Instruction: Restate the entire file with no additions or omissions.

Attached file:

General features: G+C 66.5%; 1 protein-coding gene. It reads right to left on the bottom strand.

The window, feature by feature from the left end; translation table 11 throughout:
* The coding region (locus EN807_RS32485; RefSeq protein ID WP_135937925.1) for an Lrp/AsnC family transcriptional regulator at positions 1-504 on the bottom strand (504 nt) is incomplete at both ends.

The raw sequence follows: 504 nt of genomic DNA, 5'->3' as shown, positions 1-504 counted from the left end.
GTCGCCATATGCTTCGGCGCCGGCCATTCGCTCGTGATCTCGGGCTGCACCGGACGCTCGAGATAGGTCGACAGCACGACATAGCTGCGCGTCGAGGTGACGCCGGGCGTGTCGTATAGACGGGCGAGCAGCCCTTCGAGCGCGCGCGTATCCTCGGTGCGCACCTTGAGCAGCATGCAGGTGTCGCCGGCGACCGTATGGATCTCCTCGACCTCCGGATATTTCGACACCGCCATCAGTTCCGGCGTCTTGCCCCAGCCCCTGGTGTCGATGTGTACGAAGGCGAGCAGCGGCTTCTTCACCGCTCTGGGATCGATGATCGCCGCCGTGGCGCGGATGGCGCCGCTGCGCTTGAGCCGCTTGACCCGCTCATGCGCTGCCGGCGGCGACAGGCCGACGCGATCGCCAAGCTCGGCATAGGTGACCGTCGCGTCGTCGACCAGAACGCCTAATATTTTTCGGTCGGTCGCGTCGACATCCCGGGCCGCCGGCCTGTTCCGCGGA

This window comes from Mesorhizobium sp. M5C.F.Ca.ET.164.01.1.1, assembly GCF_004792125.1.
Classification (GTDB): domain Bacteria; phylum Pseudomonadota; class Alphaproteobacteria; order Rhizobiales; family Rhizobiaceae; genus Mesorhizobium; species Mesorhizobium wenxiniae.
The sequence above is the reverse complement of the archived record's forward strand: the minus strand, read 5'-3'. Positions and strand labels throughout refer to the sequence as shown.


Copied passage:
General features: G+C 66.5%; 1 protein-coding gene. It reads right to left on the bottom strand.

The window, feature by feature from the left end; translation table 11 throughout:
* The coding region (locus EN807_RS32485; RefSeq protein ID WP_135937925.1) for an Lrp/AsnC family transcriptional regulator at positions 1-504 on the bottom strand (504 nt) is incomplete at both ends.

The raw sequence follows: 504 nt of genomic DNA, 5'->3' as shown, positions 1-504 counted from the left end.
GTCGCCATATGCTTCGGCGCCGGCCATTCGCTCGTGATCTCGGGCTGCACCGGACGCTCGAGATAGGTCGACAGCACGACATAGCTGCGCGTCGAGGTGACGCCGGGCGTGTCGTATAGACGGGCGAGCAGCCCTTCGAGCGCGCGCGTATCCTCGGTGCGCACCTTGAGCAGCATGCAGGTGTCGCCGGCGACCGTATGGATCTCCTCGACCTCCGGATATTTCGACACCGCCATCAGTTCCGGCGTCTTGCCCCAGCCCCTGGTGTCGATGTGTACGAAGGCGAGCAGCGGCTTCTTCACCGCTCTGGGATCGATGATCGCCGCCGTGGCGCGGATGGCGCCGCTGCGCTTGAGCCGCTTGACCCGCTCATGCGCTGCCGGCGGCGACAGGCCGACGCGATCGCCAAGCTCGGCATAGGTGACCGTCGCGTCGTCGACCAGAACGCCTAATATTTTTCGGTCGGTCGCGTCGACATCCCGGGCCGCCGGCCTGTTCCGCGGA

This window comes from Mesorhizobium sp. M5C.F.Ca.ET.164.01.1.1, assembly GCF_004792125.1.
Classification (GTDB): domain Bacteria; phylum Pseudomonadota; class Alphaproteobacteria; order Rhizobiales; family Rhizobiaceae; genus Mesorhizobium; species Mesorhizobium wenxiniae.
The sequence above is the reverse complement of the archived record's forward strand: the minus strand, read 5'-3'. Positions and strand labels throughout refer to the sequence as shown.